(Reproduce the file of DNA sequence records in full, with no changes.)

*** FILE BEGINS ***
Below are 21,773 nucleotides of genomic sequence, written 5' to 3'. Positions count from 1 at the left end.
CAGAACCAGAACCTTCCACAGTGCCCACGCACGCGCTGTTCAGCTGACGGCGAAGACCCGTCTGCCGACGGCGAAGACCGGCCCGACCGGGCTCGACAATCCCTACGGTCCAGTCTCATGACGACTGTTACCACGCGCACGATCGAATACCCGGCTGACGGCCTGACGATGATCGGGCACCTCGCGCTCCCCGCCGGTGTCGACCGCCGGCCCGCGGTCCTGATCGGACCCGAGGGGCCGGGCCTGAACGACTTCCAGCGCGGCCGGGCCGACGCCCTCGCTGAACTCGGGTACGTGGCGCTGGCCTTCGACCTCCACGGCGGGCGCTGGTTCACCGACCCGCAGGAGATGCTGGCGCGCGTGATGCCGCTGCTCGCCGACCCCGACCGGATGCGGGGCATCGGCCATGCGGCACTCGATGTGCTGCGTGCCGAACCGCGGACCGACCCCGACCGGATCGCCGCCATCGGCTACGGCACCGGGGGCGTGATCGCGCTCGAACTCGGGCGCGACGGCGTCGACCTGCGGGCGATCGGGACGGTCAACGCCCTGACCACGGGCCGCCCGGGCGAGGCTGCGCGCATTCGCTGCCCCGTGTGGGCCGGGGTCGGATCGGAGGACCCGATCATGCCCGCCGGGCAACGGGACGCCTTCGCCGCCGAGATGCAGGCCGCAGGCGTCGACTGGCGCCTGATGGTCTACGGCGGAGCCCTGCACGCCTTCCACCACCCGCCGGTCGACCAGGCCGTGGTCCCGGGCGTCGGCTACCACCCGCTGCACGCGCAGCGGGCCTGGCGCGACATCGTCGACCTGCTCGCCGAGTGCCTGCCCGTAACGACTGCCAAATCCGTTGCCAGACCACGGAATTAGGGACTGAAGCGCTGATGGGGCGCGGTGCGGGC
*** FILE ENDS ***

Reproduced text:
Below are 21,773 nucleotides of genomic sequence, written 5' to 3'. Positions count from 1 at the left end.
CAGAACCAGAACCTTCCACAGTGCCCACGCACGCGCTGTTCAGCTGACGGCGAAGACCCGTCTGCCGACGGCGAAGACCGGCCCGACCGGGCTCGACAATCCCTACGGTCCAGTCTCATGACGACTGTTACCACGCGCACGATCGAATACCCGGCTGACGGCCTGACGATGATCGGGCACCTCGCGCTCCCCGCCGGTGTCGACCGCCGGCCCGCGGTCCTGATCGGACCCGAGGGGCCGGGCCTGAACGACTTCCAGCGCGGCCGGGCCGACGCCCTCGCTGAACTCGGGTACGTGGCGCTGGCCTTCGACCTCCACGGCGGGCGCTGGTTCACCGACCCGCAGGAGATGCTGGCGCGCGTGATGCCGCTGCTCGCCGACCCCGACCGGATGCGGGGCATCGGCCATGCGGCACTCGATGTGCTGCGTGCCGAACCGCGGACCGACCCCGACCGGATCGCCGCCATCGGCTACGGCACCGGGGGCGTGATCGCGCTCGAACTCGGGCGCGACGGCGTCGACCTGCGGGCGATCGGGACGGTCAACGCCCTGACCACGGGCCGCCCGGGCGAGGCTGCGCGCATTCGCTGCCCCGTGTGGGCCGGGGTCGGATCGGAGGACCCGATCATGCCCGCCGGGCAACGGGACGCCTTCGCCGCCGAGATGCAGGCCGCAGGCGTCGACTGGCGCCTGATGGTCTACGGCGGAGCCCTGCACGCCTTCCACCACCCGCCGGTCGACCAGGCCGTGGTCCCGGGCGTCGGCTACCACCCGCTGCACGCGCAGCGGGCCTGGCGCGACATCGTCGACCTGCTCGCCGAGTGCCTGCCCGTAACGACTGCCAAATCCGTTGCCAGACCACGGAATTAGGGACTGAAGCGCTGATGGGGCGCGGTGCGGGC